Bali Beats the Blues: Investment Up by 31%
LEGIAN ~ Bali has beaten the global financial blues – at least on the investment figures for 2009, released this week. They show that Bali remained an attractive place for both domestic and foreign investors with investment rising by 31 percent, from Rp10.4 trillion (US$1.1 billion) in 2008 to Rp13.7 trillion ($1.4 billion) last year.
The tourism sector again led the field. But the news came along with renewed pressure to direct much more investment into North Bali, which would ease the development pressure in the south and bring more of the benefits of tourism to the north and other parts of Bali.
In 2009 investment value was again dominated by domestic investment, worth Rp10.5 trillion, followed by Rp3.1 trillion in foreign investment.
Bali’s investment board also recorded that the value of last year’s investment in Bali reached Rp1.26 trillion, Rp35 billion from domestic investment and Rp1.2 trillion in foreign investment.
The investment generated 2,340 jobs.
“It’s quite surprising that investment in Bali has continued to increase despite the global financial crisis,” investment board head Nyoman Suwirya Patra said this week.
In the first three months of 2009, when global fear over the American-led slump was at its peak, the board received no applications for investment permits due to the impacts of the global credit crunch.
But this year the board is targeting Rp 3.21 trillion in new investments.
The new investments are expected to spur Bali’s economic growth to hit 5.66 percent, higher than last year’s growth of 4.7 percent.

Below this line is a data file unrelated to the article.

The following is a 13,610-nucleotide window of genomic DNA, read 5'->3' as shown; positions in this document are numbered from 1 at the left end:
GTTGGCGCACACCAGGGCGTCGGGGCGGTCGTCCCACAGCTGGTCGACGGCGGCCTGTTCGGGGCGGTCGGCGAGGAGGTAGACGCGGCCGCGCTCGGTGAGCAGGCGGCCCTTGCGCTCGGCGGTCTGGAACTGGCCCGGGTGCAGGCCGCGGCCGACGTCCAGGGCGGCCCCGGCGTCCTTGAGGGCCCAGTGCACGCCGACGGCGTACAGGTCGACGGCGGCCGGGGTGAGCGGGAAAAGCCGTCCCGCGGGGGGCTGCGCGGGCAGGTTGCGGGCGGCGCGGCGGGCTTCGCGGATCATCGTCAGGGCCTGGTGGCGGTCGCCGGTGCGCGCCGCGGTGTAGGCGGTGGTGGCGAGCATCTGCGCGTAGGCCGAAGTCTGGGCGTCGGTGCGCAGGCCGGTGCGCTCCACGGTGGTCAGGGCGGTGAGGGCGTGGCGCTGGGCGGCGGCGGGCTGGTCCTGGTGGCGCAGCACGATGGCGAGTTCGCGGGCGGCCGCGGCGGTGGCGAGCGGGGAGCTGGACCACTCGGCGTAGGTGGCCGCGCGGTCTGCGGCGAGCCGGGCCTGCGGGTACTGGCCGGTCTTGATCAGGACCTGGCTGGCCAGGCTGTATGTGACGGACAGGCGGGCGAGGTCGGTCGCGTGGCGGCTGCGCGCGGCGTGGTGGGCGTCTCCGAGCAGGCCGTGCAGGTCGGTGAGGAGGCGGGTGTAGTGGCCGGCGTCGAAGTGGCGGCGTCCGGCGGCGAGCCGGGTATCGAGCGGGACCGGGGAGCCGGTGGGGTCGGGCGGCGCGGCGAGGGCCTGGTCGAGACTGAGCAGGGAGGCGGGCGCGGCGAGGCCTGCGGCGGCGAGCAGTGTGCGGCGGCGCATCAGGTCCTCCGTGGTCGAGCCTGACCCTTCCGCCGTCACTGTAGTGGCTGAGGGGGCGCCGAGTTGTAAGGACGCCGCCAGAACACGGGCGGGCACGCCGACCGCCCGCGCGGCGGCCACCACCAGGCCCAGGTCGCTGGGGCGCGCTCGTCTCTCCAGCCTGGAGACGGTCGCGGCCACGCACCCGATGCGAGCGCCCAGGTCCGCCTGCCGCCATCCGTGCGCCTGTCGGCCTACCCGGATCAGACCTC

Suwirya said the board was optimistic the target would be reached.
“We hope there will be no major obstacles in reaching the target, although we have heard of a second global financial crisis.”
The tourism sector will continue to dominate this year’s investment, while other sectors including agriculture will remain sluggish.
“Investment in tourism remains high as it provides a faster return of profits than other sectors,” he said.
According to the board’s data on investment permits, most investors still prefer Bali’s southern area to start their businesses, at least for the next five years.
“Although the southern areas of Bali are crowded with tourist businesses, the fact is that investors keep looking for opportunities there,” Suwirya said, adding that it could be because the island’s international airport is located in the south.
He said the investment board was upbeat it would attract new domestic and foreign investors in the northern part of Bali, including in Batu Ampar, Buleleng.
The area is expected to be developed as an attractive coastal spot.
People are discouraged from investing in agriculture and plantations because of the high price of land, as well as unpredictable environmental factors.
“Investors prefer to go to Kalimantan or Sumatra for agriculture or plantation projects, since the two islands still boast wider plots of land,” he said.
Al Purwa, head of the Bali branch of the Bali Indonesian Tour and Travel Agents Association (Asita), said the association encouraged more agents to promote tourism in the northern part of Bali to offer tourists a new experience of the island.
He said that most of the tourists who visited Bali had done so several times.
“Therefore, we hope that travel agents can be more creative in promoting new routes, not only to offer tourists new experiences, but also to accelerate development in northern Bali,” he said.
The Bali Statistics Agency reported this week that there are 145 star-rated hotels in Bali, 80 percent of them in Badung in the south, centre of Bali’s booming tourism-led economy.Filed under: Headlines